CentOS / RHEL Install KornShell (KSH) Command

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I am porting ksh script from Sun/Oracle Unix to Linux. How do I install ksh (KornShell) in CentOS / Fedora / Red Hat Enterprise Linux? How do I run and test ksh script on RHEL/CentOS Linux?

KSH was developed by David Korn at Bell Labs in 1980s. KSH is is quite popular is quite loved by sysadmins to automate everyday tasks on Unix like operating systems. You can install ksh on CentOS / RHEL. KSH-93 is the most recent version of the KornShell. It is a shell programming language, which is upward compatible with “sh” (the Bourne Shell).
Tutorial details
Difficulty level Easy
Root privileges Yes
Requirements Linux terminal
Category Package Manager
OS compatibility AlmaLinux Amazon Linux CentOS Fedora RHEL Rocky Stream
Est. reading time 3 minutes
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Steps to install ksh in RHEL or CentOS Linux

  1. Open the Terminal app.
  2. Type the ‘sudo yum install ksh‘ command on CentOS/RHEL.
  3. Type the ‘sudo dnf install ksh‘ command on Fedora Linux.
  4. Update your shell in the /etc/passwd using the chsh command
  5. Start using your ksh shell.

Let us see steps in detailed to install KornShell (KSH) on a RHEL/CentOS Linux based system.

How to install the KornShell (KSH) in CentOS / RHEL

Open a terminal and then type the following yum command to install the ksh shell:
$ sudo yum install ksh
OR
# yum install ksh
Sample outputs:

Loaded plugins: auto-update-debuginfo, protectbase, rhnplugin, security
This system is receiving updates from RHN Classic or RHN Satellite.
0 packages excluded due to repository protections
Setting up Install Process
Resolving Dependencies
--> Running transaction check
---> Package ksh.x86_64 0:20100621-19.el6_4.4 will be installed
--> Finished Dependency Resolution
 
Dependencies Resolved
 
================================================================================
 Package  Arch        Version                   Repository                 Size
================================================================================
Installing:
 ksh      x86_64      20100621-19.el6_4.4       rhel-x86_64-server-6      687 k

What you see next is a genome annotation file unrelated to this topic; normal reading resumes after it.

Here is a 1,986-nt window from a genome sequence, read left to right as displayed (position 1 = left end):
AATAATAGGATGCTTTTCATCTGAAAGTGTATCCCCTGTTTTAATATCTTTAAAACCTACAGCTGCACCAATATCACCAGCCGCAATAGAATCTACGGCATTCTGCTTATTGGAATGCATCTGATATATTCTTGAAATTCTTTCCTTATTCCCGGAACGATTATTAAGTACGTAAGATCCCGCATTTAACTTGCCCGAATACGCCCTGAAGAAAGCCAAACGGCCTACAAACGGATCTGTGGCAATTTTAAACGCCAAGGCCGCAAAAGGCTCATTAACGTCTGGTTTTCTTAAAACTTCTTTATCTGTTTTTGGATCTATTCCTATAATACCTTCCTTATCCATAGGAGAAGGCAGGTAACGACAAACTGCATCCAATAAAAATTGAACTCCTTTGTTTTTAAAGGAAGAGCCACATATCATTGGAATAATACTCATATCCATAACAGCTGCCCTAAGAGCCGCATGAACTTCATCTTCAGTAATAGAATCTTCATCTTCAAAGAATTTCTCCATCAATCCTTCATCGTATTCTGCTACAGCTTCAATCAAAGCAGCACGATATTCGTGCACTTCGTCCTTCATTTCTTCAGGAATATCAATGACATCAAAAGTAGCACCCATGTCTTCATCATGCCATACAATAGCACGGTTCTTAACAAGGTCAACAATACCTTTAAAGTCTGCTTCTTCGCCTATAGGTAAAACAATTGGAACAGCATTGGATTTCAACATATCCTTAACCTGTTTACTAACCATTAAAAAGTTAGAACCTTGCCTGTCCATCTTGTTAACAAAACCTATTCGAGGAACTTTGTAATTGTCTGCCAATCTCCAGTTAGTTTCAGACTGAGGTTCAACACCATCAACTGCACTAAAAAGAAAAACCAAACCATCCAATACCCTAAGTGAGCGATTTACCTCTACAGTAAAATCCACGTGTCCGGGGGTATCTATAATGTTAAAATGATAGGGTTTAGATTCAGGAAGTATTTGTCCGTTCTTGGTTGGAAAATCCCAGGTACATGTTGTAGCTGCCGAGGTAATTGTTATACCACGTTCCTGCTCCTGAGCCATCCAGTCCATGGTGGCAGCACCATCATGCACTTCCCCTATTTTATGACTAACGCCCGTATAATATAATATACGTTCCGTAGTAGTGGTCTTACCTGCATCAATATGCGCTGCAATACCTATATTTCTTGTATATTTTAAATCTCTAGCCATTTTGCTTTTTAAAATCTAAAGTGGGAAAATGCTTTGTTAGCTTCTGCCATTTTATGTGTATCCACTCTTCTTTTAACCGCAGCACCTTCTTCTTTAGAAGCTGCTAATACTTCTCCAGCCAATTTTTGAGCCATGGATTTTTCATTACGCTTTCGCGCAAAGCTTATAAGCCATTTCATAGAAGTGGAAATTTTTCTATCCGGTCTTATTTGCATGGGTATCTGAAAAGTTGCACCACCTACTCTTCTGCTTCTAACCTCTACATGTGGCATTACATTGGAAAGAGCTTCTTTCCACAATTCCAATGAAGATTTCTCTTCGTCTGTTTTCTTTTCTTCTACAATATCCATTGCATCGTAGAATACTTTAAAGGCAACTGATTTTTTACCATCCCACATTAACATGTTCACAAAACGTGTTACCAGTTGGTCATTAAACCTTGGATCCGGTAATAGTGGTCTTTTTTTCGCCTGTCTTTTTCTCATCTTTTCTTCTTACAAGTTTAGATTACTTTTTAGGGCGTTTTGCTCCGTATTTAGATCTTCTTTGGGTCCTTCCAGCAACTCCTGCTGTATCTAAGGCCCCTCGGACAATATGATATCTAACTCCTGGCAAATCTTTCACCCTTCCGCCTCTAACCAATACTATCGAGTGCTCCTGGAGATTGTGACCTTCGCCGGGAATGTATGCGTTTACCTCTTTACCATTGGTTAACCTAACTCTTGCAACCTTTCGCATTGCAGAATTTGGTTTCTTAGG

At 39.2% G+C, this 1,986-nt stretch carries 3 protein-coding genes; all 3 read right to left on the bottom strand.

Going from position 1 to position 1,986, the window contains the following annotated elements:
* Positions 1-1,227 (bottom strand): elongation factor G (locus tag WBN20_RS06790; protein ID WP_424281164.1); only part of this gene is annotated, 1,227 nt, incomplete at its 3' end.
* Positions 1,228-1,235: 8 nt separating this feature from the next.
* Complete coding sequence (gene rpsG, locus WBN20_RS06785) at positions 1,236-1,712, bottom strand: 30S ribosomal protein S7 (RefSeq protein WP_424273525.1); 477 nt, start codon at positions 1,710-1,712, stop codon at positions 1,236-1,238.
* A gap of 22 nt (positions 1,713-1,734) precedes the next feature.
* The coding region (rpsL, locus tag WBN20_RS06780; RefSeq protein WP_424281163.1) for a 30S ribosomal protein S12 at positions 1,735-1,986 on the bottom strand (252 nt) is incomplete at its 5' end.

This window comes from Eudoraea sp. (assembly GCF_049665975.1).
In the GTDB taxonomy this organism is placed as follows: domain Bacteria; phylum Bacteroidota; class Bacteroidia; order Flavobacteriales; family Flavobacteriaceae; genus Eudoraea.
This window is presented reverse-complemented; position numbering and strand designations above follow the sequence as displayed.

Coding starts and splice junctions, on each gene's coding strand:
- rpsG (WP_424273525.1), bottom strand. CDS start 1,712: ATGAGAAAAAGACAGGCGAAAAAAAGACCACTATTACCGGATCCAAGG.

Transaction Summary
================================================================================
Install       1 Package(s)
 
Total download size: 687 k
Installed size: 0  
Is this ok [y/N]: y
Downloading Packages:
ksh-20100621-19.el6_4.4.x86_64.rpm                       | 687 kB     00:00     
Running rpm_check_debug
Running Transaction Test
Transaction Test Succeeded
Running Transaction
  Installing : ksh-20100621-19.el6_4.4.x86_64                               1/1 
  Verifying  : ksh-20100621-19.el6_4.4.x86_64                               1/1 
 
Installed:
  ksh.x86_64 0:20100621-19.el6_4.4                                              
 
Complete!

A note about Fedora Linux users

Type the following dnf command to install ksh under Fedora Linux:
$ sudo dnf install ksh

How can I find out path for ksh shell?

To find out path to the ksh use the which command/whereis command or type command as follows:
$ which ksh
$ type ksh
$ whereis ksh

OR you can use the grep command as follows:
$ grep --color ksh /etc/shells

Fig.01: Finding ksh path

Fig.01: Finding ksh path

The /bin/ksh is now added to list of acceptable shells, verify it with the cat command:
$ cat /etc/shells
Sample outputs:

/bin/bash
/bin/csh
/bin/ksh
/bin/sh
/bin/tcsh
/bin/zsh

How do I set ksh as a default shell in a CentOS or RHEL system?

The superuser (root) may change the login shell for any account using any one of the following syntax. Try the chsh command:
$ sudo chsh -s /bin/ksh UserNameHere
OR
# chsh -s /bin/ksh UserNameHere
In this example, set default login shell to /bin/ksh for nixcraft user:
# chsh -s /bin/ksh nixcraft
Regular user can type the following command to change their shell to the ksh:
$ chsh -s /bin/ksh
Logout and login again. Verify your shell with the following echo command or printf command:
$ echo "$SHELL"
Sample outputs:

/bin/ksh

See my blog post “How do I find out what shell I am using on Linux/Unix?” for more info. Do you want to see the ksh version too? Pass the --version parameter as follows:
$ ksh --version
Here is what I see from my CentOS Linux version 6.x/7.x:

  version         sh (AT&T Research) 93t+ 2010-06-21

Sample ksh program for testing purpose (optional)

Create a file called test.ksh using a text editor such as nano command or vim command/emacs command. For example:

#!/bin/ksh
# Name: test.ksh
# Purpose: My first ksh script
# Author: nixCraft <www.cyberciti.biz> under GPL v2.x+
# ------------------------------------------------------------------------
# set variables 
FILE="/etc/passwd"
NOW="$(date)"
HOSTNAME="`hostname`"
USERS_ACCOUNT="$(wc -l $FILE)"
 
# Greet user
print "Hi, $USER. I'm $0. I'm $SHELL script running on $HOSTNAME at $NOW." 
print 
print "*** User accounts: $USERS_ACCOUNT"
print "*** Current working directory: $PWD"
 
print "*** Running for loop test just for fun:"
for x in {1..3}
do
    print "Welcome $x times."
done
Save and close the file by pressing ESC+:wq+[Enter] when using vim as text editor. Run your .sh or .ksh script it as follows:
$ chmod +x test.sh
$ ./test.sh

Fig.02 Ksh script in action.

Fig.02 Ksh script in action.

Summing up

And that’s it! KSH has been installed and tested on a CentOS or RHEL-based system. Have a great time KSH scripting!

See also

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I'm Vivek Gite, and I write about Linux, macOS, Unix, IT, programming, infosec, and open source. Subscribe to my RSS feed or email newsletter for updates.

2 comments… add one
  • aref ghobadi Aug 16, 2015 @ 10:31

    Hi,
    thanks a lot

  • davi Sep 25, 2015 @ 12:59

    Very Good! tks

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